This blog was silent while I was on trial. But I kept real-time notes. They now follow, with Part 1 today:
Tuesday, June 10th: Arrive Bronx County Supreme Court for 9:30 calendar call in “STP,” the Special Trial Part. Justice Howard Silver acts as traffic cop up on the 7th floor of the massive courthouse, sending some cases to pick, adjourning others and hopefully settling a few. On previous appearances here my case had been marked, after several adjournments, “final.” Then it was marked “final, final.” And finally it was marked “absolutely final,” as he made clear he would not accept additional applications for more time.
One of my three adversaries strolls in at 11:00, and asks for another day or two, because he has a jury picked in Brooklyn. That case will either settle, he says, or he will find another attorney to try this one. Silver says no way, no how. Go pick.
At 12:30 we are assigned to a judge (instead of being sent to the jury clerk), and told to report back at 2:00. The assigned judge takes a shot at settlement.
The case details: July 2005 rear-end collision on a local highway. My client is a back-seat passenger in the lead car. She suffers a fractured hip, among other injuries, has a plate and screws put in, and stays in the hospital and rehab for 16 weeks. Her orthopedist says she has traumatic arthritis now and will need a hip replacement in the future. She is in her 60s and worked as a nurse’s aide. Summary judgment was granted 20 months ago against the driver and owner of the car that hit her from behind. Interest at 9% will run from that point. There is also an open issue, albeit a small one, as to whether the driver of her car shares in any liability.
For reasons that escape me, the leasing company that owns the car that plowed into her from behind never called me and seriously tried to dispose of the case. This is odd since loss exposure can reach seven figures, with big interest piling up. They have litigated to the end of the line. As a result of the running interest, and a deterioration of my client’s condition over the two years, I have raised my demand. Four times. That’s what happens when you use real numbers for demands instead of pie-in-the-sky stupid numbers.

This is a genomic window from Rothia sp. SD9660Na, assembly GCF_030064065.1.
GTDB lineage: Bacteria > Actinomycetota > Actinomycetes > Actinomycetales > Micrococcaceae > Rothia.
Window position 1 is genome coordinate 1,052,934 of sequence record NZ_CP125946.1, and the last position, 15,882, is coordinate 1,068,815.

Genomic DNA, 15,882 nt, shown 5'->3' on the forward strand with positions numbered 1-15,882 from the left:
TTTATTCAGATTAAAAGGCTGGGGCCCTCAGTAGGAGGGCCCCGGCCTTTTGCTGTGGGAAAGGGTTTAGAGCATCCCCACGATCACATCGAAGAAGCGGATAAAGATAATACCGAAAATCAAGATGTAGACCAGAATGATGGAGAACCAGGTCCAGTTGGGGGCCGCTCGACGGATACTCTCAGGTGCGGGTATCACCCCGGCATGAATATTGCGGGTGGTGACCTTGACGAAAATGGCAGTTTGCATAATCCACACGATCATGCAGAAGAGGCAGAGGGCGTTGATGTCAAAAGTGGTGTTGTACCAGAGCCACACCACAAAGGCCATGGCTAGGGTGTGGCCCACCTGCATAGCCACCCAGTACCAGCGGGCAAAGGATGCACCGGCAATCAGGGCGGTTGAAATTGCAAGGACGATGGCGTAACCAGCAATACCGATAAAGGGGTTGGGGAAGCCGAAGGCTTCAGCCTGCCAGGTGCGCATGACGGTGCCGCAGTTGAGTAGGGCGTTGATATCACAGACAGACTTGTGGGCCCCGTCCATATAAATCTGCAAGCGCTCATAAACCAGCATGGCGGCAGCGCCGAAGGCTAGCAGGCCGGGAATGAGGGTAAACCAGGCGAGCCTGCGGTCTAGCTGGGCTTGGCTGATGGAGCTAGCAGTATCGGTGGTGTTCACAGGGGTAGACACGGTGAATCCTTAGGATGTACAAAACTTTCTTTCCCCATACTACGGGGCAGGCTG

The three defense lawyers represent the driver of the host vehicle, the driver of the trailing vehicle and the leasing company for the trailing vehicle. Under New York’s vicarious liability law, owners were liable for the negligence of their drivers until Congress passed the Graves Amendment, also in July 2005. I quickly filed this suit after the House and Senate agreed to the amendment, but before President Bush signed the legislation. My client can, therefore, proceed against the leasing company. (Not so for the also-injured driver of the host vehicle, who filed suit well afterwards.)
Settlement talks don’t work. We are told to return Thursday to pick the jury and to be prepared to open Friday.
Next up in Part 2: Jury Selection Starts
Addendum — The full series of posts:
Pingback: The Rakofsky Defamation Case (And Why I Won’t Be Posting Much) – New York Personal Injury Law Blog